Nationwide, there were voters registered to addresses of residence that were empty lots, non-existent addresses, and also an abundant number of counties and precincts across the nation where in prior elections more votes were recorded than there were registered voters who resided in those counties and precincts.
Recently, there was a report that in California 445,000 people refused to serve on jury duty because they were not citizens—but they were registered to vote. This report has been deemed false by one fact-checker of mixed reputation, however there have been a multitude of firsthand reports by those who are not citizens but have received jury-duty summons.
In California, jury-duty summons are issued using two sources: voter rolls and driver’s licenses. Last election, videos taken at multiple polls on election day surfaced. In some, identification was not being required to cast votes. In others, driver’s licenses were being accepted as identification. While a driver’s license is deemed acceptable ID in many places, can it be accepted in places where it does not authenticate citizenship?
Think about that authentication, the jury-duty summons for non-citizens, in practical application terms. Now, recognizing that every illegal vote dilutes every legal vote, imagine these challenges on a national scale. Makes a case for supporting Voter ID, doesn’t it?
It also makes the vulnerability of citizens’ rights stark. Some claim requiring Voter ID results in voter suppression. Considering the things we do on a daily basis that require an ID, I don’t see the logic in that. Go to a book-signing for a national figure, you must produce your ID. Cash a check, check out a library book, sign up for assistance—all require an ID. The list goes on and on. It seems sensible, to preserve the integrity of the vote, we’d insist on Voter ID.
Some say these things don’t matter. That there is little to no voter fraud. That’s simply not true. More voted in my county than are eligible to vote in my county. Judicial Watch investigated and reported it. In another county, we have watched the legal battle play out against the supervisor of elections. She had a group of staff in her office behind closed doors create ballots for specific candidates. Ballots found in trunks of cars. In storerooms. Suddenly manifest during recounts. There are far too many instances like these across the land.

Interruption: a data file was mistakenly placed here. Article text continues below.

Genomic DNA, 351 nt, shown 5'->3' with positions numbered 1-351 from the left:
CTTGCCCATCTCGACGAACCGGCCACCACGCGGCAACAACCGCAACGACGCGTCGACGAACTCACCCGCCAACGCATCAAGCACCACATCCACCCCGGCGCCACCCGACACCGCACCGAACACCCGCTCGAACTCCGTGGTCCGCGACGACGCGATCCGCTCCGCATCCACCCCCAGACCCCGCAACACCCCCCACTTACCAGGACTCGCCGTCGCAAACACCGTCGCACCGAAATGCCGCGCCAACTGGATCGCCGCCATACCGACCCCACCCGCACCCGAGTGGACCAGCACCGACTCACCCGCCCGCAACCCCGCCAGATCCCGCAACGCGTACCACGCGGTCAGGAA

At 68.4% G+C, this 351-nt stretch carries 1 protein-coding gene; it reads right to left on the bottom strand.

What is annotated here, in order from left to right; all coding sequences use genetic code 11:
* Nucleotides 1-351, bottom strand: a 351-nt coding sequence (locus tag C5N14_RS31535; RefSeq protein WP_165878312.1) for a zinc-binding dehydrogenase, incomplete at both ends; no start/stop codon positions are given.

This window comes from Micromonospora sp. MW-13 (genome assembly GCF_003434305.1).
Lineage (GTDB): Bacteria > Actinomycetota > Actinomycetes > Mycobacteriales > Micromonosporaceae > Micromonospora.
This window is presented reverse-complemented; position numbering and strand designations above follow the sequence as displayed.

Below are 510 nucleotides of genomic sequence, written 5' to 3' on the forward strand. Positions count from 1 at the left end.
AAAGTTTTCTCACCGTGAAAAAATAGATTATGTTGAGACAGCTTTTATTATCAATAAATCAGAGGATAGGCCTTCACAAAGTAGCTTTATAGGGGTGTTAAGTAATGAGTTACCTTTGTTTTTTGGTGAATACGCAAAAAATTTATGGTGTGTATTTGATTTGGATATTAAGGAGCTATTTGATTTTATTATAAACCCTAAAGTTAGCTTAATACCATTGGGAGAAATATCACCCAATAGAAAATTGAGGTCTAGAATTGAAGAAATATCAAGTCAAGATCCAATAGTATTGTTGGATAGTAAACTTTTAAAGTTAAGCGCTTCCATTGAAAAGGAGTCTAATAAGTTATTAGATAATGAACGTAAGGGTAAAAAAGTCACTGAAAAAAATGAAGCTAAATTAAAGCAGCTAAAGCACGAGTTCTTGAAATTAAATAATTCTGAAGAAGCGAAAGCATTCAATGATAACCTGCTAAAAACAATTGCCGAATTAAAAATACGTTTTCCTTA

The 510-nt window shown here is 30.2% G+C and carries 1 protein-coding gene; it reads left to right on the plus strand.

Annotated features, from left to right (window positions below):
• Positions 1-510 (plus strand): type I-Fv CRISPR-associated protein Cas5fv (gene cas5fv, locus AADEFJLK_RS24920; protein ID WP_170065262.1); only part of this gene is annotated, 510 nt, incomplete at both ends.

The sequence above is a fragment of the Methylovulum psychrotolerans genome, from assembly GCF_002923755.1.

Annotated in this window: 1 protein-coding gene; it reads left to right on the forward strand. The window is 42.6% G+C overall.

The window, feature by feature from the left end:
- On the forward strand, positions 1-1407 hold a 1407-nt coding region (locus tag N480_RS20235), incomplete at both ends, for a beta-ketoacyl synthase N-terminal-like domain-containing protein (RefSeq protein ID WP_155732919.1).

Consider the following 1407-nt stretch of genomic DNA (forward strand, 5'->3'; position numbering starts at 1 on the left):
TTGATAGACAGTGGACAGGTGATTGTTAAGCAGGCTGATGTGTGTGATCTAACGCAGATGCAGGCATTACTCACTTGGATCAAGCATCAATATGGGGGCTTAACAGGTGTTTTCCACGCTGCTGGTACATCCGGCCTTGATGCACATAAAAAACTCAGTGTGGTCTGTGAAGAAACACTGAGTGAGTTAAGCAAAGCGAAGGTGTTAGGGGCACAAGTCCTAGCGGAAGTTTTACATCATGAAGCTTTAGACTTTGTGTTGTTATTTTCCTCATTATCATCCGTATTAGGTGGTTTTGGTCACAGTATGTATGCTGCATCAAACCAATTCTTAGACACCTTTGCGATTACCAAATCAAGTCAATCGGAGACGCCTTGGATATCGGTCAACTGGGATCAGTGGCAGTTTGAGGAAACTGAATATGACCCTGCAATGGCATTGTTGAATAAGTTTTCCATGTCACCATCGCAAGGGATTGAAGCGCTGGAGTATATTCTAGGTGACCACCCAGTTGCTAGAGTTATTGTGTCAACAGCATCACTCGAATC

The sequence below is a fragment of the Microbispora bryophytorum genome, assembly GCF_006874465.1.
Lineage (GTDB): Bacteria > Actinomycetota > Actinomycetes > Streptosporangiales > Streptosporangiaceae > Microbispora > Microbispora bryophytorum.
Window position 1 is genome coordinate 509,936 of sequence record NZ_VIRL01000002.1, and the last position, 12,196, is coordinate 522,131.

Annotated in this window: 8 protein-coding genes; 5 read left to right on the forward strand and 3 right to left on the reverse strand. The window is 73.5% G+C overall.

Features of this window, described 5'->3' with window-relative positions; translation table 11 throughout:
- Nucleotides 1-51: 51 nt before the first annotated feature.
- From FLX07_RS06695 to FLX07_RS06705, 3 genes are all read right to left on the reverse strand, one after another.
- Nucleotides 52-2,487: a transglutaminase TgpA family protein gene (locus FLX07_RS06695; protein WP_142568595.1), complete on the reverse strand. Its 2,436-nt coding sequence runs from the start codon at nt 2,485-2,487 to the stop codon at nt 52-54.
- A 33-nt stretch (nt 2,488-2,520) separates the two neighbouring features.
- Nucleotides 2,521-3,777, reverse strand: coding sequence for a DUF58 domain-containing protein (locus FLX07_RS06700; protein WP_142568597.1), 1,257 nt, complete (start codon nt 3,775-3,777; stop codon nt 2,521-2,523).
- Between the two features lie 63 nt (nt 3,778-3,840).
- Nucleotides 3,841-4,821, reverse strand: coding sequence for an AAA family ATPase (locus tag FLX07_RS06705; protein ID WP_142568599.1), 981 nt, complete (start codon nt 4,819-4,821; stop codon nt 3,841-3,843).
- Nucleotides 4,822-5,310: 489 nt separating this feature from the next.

Right now, mail-in voting is a hot topic. Specific to it:
In 2016, due to a medical issue, a dear friend requested a mail-in ballot. She never received it, so on election day, she went to the polls to vote. She was told she had already voted. When she insisted she had not, that the requested ballot had never been received, she was permitted to vote a “provisional” ballot.
Which ballot—the fraudulent one or the provisional ballot—was actually counted in the official report? Who knows? In the news, surfaced reports of mail-in ballots being stolen from mailboxes. That sent a strong and clear message on mail-in ballots and the ease with which those votes can be manipulated.
That strong and clear message is amplified by glimpses we find in reports mostly about the upcoming election. Take a look at the following:
- US Post Office finds “three tubs” of absentee ballots for Wisconsin election in Chicago. (Chicago is in Illinois.) Source.
- Voter fraud and its impact. Source.
- South Carolina. “election ballots reportedly found in Maryland this week.”
- Democrats paid Pennsylvania Election Officials to Stuff Ballot Box. Source.
- Nevada. “Troves of ballots are lying around Nevada apartment complex…Postal workers are finding thousands of them just sitting in crates.” Source:
And lest you think this only happens in the US:
- United Kingdom. Man finds 83 ballots shipped to a single address in his apartment building. Source.
Every abuse of the vote is a slap in the face to all who have fought and died to protect it. To protect us. Some say, cheating is the way it is. It has always been that way. I say, we owe it to all those on whose shoulders we stand to develop a zero-tolerance for dishonesty and it’s time for us to change the way it’s always been. People tend to perform at the standard expected. Elevate the standard. Insist on honest elections.
I am so sorry for the length of this, but I hope it provides some insight. This nation was founded on Judeo-Christian principles and it has been the responsibility of each successive generation to maintain them. We cannot meet our responsibility or honor those who sacrificed, if we do not engage.
Those we memorialize today stood and met their fates for all of us. They knew that freedom isn’t free and paid the ultimate price. And they warned us explicitly that we are always only one generation away from losing it.
We best honor them by acknowledging all that has happened and not happened. By receiving the wisdom they sacrificed to convey, for those we memorialize today have proven ignorance is not bliss.
With God’s help, may we never forget.
c2020, Vicki Hinze